Please, please, do not use the Google translation from Romanian to English! It is a recipe for disaster. This blog is for my compatriots and it is, among others, an attempt to show that the Romanian language can be used correctly and in full obeisance to harsh rule of the God Grammar.

      Adding a post in English is an experiment, it does not change the initial intention. Most of the Romanian users of this blog do also speak English anyway.

      Yet, the posts written in Romanian are not supposed to convey precise information easily translatable. The actual information is only used as a pretext to convey an idea, a nuance, a touch, and to stimulate a smile, when possible.

      The Google machine cannot translate such things. If you don’t believe me, translate the text on Zeus in Italian, the Google way.

      It was you, the Italians, who said traduttore, traditore, but I suspect Google does not care too much about the Romanian language and may not only betray it, but even insult it.

  2. cititoarea fidela 2 Noiembrie 2012 la 12:57 #

    A big like and thanks for this most cognitive and entretaining article, dear Peter. I hope, and it seems, that you are in the hign spirits and good mood. On our side, everything is alright. Now for a good part of humans; especially of European descent, is the season to stick up with the merry Bacchus. We are trying not to let him down…:)

    • Petru Dumitriu 2 Noiembrie 2012 la 21:02 #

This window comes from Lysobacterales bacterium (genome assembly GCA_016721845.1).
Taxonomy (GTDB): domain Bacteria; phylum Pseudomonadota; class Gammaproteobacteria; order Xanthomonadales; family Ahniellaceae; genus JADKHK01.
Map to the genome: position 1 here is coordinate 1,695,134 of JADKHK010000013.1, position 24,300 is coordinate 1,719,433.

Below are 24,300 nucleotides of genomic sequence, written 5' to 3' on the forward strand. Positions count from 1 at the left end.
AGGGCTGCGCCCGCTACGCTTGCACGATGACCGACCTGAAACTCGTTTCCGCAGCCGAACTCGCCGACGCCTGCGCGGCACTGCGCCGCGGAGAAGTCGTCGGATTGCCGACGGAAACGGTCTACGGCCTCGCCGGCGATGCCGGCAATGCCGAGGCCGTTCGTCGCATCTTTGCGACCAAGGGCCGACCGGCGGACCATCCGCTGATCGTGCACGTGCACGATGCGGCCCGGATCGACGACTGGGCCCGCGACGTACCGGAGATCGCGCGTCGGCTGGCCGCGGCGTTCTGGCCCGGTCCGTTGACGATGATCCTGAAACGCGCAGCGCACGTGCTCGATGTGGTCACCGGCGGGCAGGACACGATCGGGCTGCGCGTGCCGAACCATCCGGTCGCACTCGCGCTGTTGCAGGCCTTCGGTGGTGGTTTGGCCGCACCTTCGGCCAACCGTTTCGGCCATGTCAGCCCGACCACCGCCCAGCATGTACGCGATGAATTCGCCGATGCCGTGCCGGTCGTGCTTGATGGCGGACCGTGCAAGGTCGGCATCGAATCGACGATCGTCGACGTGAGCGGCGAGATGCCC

(Cititoarea fidelă)

      It appears that Dionysos / Bachus survived the twilight of the Gods and still has power upon us. He was not invited at the Olympics, but he was invoked twice in this blog. No wonder if, one day, we see him among the sponsors of the Games.

      Anyway, it seems that this year was good for Bachus and for his supporters. The new wine will also be a good old wine.

      • DUMNEZEU 20 Noiembrie 2012 la 12:55 #

        Rămâne cum am stabilit! Până atunci îţi mai pun o videoclipă de eternitate.

      • DUMNEZEU 20 Noiembrie 2012 la 13:06 #

Lasă un răspuns

Completează mai jos detaliile tale sau dă clic pe un icon pentru a te autentifica:

Logo WordPress.com

Comentezi folosind contul tău WordPress.com. Dezautentificare / Schimbă )

Poză Twitter

Comentezi folosind contul tău Twitter. Dezautentificare / Schimbă )

Fotografie Facebook

Comentezi folosind contul tău Facebook. Dezautentificare / Schimbă )

Fotografie Google+

Comentezi folosind contul tău Google+. Dezautentificare / Schimbă )

Conectare la %s

%d blogeri au apreciat asta: